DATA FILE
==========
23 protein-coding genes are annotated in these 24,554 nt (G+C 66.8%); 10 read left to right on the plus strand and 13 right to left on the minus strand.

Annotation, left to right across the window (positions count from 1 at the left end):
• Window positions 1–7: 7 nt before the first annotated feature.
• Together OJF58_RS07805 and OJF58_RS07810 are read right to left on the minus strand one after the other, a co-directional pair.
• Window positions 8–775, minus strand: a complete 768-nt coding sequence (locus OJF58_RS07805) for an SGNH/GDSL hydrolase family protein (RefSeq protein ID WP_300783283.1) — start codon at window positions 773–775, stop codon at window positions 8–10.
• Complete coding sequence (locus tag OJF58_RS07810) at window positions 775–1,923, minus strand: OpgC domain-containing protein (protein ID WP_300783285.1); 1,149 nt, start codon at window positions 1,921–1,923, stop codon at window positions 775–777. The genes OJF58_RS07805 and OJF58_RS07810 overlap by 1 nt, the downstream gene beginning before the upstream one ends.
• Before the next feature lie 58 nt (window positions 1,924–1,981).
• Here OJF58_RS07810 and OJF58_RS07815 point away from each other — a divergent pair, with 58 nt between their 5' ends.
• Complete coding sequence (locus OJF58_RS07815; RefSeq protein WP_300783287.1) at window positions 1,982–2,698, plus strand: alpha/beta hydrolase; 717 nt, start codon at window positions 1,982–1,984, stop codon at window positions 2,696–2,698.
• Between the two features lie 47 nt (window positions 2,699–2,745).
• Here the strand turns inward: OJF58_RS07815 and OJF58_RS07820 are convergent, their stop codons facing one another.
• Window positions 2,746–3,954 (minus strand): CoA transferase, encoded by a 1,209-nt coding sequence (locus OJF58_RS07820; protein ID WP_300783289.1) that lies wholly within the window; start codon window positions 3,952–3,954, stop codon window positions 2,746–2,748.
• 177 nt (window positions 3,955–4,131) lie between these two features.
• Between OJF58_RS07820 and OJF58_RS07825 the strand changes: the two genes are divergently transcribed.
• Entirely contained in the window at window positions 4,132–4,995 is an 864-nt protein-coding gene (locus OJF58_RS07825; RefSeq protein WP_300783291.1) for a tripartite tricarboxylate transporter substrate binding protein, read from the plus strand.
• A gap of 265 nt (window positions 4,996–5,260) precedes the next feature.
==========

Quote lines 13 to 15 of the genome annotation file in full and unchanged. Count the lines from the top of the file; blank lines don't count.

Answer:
• 177 nt (window positions 3,955–4,131) lie between these two features.
• Between OJF58_RS07820 and OJF58_RS07825 the strand changes: the two genes are divergently transcribed.
• Entirely contained in the window at window positions 4,132–4,995 is an 864-nt protein-coding gene (locus OJF58_RS07825; RefSeq protein WP_300783291.1) for a tripartite tricarboxylate transporter substrate binding protein, read from the plus strand.